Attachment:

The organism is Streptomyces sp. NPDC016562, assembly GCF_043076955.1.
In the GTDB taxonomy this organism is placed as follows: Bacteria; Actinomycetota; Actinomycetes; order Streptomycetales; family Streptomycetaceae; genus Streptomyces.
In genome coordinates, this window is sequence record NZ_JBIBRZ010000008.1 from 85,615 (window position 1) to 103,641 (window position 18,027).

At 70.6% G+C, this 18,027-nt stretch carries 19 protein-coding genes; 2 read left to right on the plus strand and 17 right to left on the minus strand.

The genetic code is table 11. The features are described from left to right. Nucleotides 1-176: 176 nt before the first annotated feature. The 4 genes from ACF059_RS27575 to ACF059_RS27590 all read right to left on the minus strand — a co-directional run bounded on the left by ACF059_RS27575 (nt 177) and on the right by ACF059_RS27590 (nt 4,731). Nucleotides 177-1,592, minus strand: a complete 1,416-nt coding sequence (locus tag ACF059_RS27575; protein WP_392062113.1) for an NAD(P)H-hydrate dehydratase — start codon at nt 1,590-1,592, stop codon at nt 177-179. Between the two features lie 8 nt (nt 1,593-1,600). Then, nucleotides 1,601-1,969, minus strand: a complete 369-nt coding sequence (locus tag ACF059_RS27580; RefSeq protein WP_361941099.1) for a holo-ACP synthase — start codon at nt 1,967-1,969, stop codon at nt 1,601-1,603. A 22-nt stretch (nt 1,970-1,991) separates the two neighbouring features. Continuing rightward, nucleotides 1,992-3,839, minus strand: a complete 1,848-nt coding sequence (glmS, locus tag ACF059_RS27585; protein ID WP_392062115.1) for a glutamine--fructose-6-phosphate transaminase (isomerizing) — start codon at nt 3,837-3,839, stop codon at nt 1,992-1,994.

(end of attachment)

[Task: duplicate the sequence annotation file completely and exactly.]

The organism is Streptomyces sp. NPDC016562, assembly GCF_043076955.1.
In the GTDB taxonomy this organism is placed as follows: Bacteria; Actinomycetota; Actinomycetes; order Streptomycetales; family Streptomycetaceae; genus Streptomyces.
In genome coordinates, this window is sequence record NZ_JBIBRZ010000008.1 from 85,615 (window position 1) to 103,641 (window position 18,027).

At 70.6% G+C, this 18,027-nt stretch carries 19 protein-coding genes; 2 read left to right on the plus strand and 17 right to left on the minus strand.

The genetic code is table 11. The features are described from left to right. Nucleotides 1-176: 176 nt before the first annotated feature. The 4 genes from ACF059_RS27575 to ACF059_RS27590 all read right to left on the minus strand — a co-directional run bounded on the left by ACF059_RS27575 (nt 177) and on the right by ACF059_RS27590 (nt 4,731). Nucleotides 177-1,592, minus strand: a complete 1,416-nt coding sequence (locus tag ACF059_RS27575; protein WP_392062113.1) for an NAD(P)H-hydrate dehydratase — start codon at nt 1,590-1,592, stop codon at nt 177-179. Between the two features lie 8 nt (nt 1,593-1,600). Then, nucleotides 1,601-1,969, minus strand: a complete 369-nt coding sequence (locus tag ACF059_RS27580; RefSeq protein WP_361941099.1) for a holo-ACP synthase — start codon at nt 1,967-1,969, stop codon at nt 1,601-1,603. A 22-nt stretch (nt 1,970-1,991) separates the two neighbouring features. Continuing rightward, nucleotides 1,992-3,839, minus strand: a complete 1,848-nt coding sequence (glmS, locus tag ACF059_RS27585; protein ID WP_392062115.1) for a glutamine--fructose-6-phosphate transaminase (isomerizing) — start codon at nt 3,837-3,839, stop codon at nt 1,992-1,994.